Thousands Forcibly Disappeared in Iraq

Thousands Forcibly Disappeared in Iraq

Paris –  The Francophone Association for Human Rights (AFHD) has received exclusive testimonies from families in Iraq who have had their loved ones forcibly disappeared. Members of the Iraqi High Commission for Human Rights (IHCHR) have also contacted AFDH about the enforced disappearances of thousands of people.

Dr.Anas Akram Mohammed, member of the board of Commissioners of the IHCHR, told AFDH of the committees’ efforts to uncover the fate of 8,615 people who have been forcibly disappeared since 2017. Results have shown that occasionally people were found in various detention facilities and prisons throughout the country, however many cases remain unanswered. “We are trying our best to increase the trust and cooperation with different security agencies to get information on any complaints the IHCHR has received,” Dr.Anas told AFDH.

AFDH has called for an end to enforced disappearances in Iraq and more immediate measures to be put in place to stop this crime which is illegal under Iraqi and international law. The country has been under severe pressure since the 2003 US-led invasion, takeover of ISIS and other sectarian conflict, leaving Iraq in ruins and its citizens demanding change. Various reports have suggested that civilians, activists and other peaceful dissidents have been abducted by Iraqi forces and other unknown armed militias. They have been held in secret detention centers through the country with no access to their family or lawyers and  others have been secretly executed and buried in mass graves, unknown to many families.

In January 2020, AFDH received an exclusive testimony from Iraqi citizen, Jasib Hattab Al Heliji about his missing son, Ali Jasib Hattab Al Heliji. Husband and father of two, Al Heliji was kidnapped on October 8, 2019 by armed militias loyal to the Iraqi government in Maysan province, according to his father. Al Heliji is a human rights lawyer, civil rights activist and member of the defense board of abductees and was actively participating in the country’s ongoing anti-government protests as well as representing demonstrators arrested in the protests.

Almost one year on, Al Heliji’s father told AFDH, “To date, I still have no information regarding my sons’ whereabouts. I am worried about his fate.” Jasib Al Heliji has called upon the lawyers union to demand the authorities to disclose the fate of his son, however no attorney or judicial official has dared take on his case out of fear of retaliation from militia members.

AFDH has also received notice of the kidnapping of Oussama Muthana Abbas, a 22-year-old journalist who was forcibly disappeared on January 3, 2020 after returning from Tahrir Square. He was covering anti-government protests which renewed in the capital, rallying against corruption, poor public services and unemployment. His family told AFDH that he has not been registered in any of the country’s state prisons and his whereabouts remain unknown.

AFDH is apprehensive about the renewed anti-government protests as at least two people have already been killed in Baghdad. These deaths are the first since Iraq’s new Prime Minister Mustafa al-Kadhimi was sworn into office in May. Scores of people were also injured after officials in plain clothing fired live ammunition towards demonstrators protesting in Tahrir Square. AFDH said in a statement, “There cannot be a repeat of last year’s deadly crackdown. We call upon the Iraqi security forces to stop the use of violence against protesters: including human rights activists, journalists, paramedics, journalists and other persons with disabilities. The excessive use of force against protesters and the arrests and abductions of thousands is a grave violation of international and human rights laws, therefore serious measures must be taken to ensure those are held accountable for these abuses.”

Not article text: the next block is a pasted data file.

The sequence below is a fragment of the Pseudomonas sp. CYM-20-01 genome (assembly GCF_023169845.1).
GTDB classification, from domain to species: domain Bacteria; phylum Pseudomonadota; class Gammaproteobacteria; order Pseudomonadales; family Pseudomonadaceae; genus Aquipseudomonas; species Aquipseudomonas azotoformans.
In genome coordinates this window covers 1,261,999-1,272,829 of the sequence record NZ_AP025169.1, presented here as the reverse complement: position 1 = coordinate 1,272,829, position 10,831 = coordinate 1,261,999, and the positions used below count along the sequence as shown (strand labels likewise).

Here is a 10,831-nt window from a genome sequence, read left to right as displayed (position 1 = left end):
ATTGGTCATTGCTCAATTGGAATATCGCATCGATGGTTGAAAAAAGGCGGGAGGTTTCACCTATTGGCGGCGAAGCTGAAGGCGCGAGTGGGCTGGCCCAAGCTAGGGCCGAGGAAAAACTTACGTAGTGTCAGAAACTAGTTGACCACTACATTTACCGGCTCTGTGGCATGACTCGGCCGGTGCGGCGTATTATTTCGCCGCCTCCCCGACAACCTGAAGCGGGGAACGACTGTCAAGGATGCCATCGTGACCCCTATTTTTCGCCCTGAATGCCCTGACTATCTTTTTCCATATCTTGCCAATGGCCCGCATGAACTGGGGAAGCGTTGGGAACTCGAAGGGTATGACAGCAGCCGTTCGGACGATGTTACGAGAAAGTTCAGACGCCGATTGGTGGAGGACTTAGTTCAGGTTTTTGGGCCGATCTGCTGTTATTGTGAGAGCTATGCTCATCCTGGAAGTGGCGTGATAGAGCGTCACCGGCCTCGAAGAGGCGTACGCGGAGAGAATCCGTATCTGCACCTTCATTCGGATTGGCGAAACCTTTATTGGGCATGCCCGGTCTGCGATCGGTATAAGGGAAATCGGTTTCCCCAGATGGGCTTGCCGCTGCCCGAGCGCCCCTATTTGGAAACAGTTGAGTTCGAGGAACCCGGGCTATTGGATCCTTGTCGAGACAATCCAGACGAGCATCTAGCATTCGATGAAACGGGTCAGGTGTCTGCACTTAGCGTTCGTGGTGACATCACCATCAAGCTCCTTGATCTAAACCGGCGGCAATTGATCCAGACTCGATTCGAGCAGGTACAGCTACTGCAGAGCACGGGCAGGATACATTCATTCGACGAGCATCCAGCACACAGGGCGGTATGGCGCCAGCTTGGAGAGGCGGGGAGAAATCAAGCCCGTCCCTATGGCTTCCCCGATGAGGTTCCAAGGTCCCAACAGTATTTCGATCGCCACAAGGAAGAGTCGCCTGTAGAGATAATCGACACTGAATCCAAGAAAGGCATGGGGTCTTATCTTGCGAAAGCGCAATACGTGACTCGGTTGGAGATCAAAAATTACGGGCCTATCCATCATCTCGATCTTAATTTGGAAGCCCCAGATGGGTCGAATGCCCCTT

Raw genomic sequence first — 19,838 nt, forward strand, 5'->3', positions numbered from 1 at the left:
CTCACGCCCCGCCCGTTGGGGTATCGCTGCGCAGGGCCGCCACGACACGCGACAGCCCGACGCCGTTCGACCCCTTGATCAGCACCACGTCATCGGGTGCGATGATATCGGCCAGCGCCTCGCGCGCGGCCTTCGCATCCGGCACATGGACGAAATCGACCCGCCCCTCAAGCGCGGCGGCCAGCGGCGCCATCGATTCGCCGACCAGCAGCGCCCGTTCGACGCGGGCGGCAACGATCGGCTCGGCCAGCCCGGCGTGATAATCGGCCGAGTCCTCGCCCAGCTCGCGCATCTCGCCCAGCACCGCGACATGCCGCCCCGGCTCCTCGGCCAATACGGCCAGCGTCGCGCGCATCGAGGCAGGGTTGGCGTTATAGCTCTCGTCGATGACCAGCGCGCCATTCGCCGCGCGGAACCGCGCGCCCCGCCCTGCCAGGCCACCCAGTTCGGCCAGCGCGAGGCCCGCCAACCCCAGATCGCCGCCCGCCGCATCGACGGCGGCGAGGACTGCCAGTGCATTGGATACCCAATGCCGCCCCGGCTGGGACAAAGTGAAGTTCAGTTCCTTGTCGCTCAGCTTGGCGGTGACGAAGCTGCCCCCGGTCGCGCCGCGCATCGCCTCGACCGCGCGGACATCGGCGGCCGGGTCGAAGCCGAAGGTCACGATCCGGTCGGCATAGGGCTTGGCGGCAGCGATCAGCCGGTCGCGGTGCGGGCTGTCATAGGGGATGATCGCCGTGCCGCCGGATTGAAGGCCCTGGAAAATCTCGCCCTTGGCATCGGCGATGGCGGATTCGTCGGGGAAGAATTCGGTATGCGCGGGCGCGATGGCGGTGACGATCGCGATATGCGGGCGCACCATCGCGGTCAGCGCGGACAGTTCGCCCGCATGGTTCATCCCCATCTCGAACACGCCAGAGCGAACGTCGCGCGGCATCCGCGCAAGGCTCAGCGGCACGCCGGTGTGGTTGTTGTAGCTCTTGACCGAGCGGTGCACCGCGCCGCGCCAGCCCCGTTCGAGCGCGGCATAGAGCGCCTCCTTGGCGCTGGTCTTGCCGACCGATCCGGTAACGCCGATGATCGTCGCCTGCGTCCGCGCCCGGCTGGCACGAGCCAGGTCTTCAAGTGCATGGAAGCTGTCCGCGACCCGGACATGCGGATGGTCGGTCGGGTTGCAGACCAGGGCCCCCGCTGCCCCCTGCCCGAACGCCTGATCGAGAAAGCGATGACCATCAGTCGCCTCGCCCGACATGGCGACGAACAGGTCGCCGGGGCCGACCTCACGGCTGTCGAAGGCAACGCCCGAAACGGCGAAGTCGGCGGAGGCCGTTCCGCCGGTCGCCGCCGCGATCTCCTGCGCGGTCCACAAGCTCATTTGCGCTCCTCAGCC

In a petition published by the Euro-Mediterranean Human Rights Monitor, thirty human rights organizations as well as AFDH signed and called for the end of enforced disappearances in Iraq. The petition called upon the Iraqi authorities to respond to complaints and release information about mission persons and immediately release those detained without charges in secret prisons. The petition also demanded for the complete deconstruction of armed militias in Iraq operating outside the framework of the Iraqi legal and state structures. Reports have indicated that Iraq has become one of the largest countries with missing persons in the world and enforced disappearances appear to be an ongoing occurrence.

The new Prime Minister, Mustafa al-Kadhimi demanded that the Ministry of Interior release the whereabouts and information of thousands of civilians who were abducted during the war against ISIS, however authorities have repeatedly failed to release any information about the thousands of missing persons. The International Convention for the Protection of All Persons from Enforced Disappearance states that “no exceptional circumstances whatsoever, whether a state of war or a threat of war, internal political instability or any other public emergency, may be invoked as a justification for enforced disappearance,” and “each State Party shall take the necessary measures to ensure that enforced disappearance constitutes an offence under its criminal law.” The new Prime Minister must put an end to this extensive issue of enforced disappearances and ensure that Iraqi authorities undergo an impartial investigation and bring to justice security forces and other third party members and militias involved in this unlawful act and deadly violence.

If someone you know has been forcibly disappeared in Iraq, please file a complaint at the IHCHR’s website’s complaints section here

Close Menu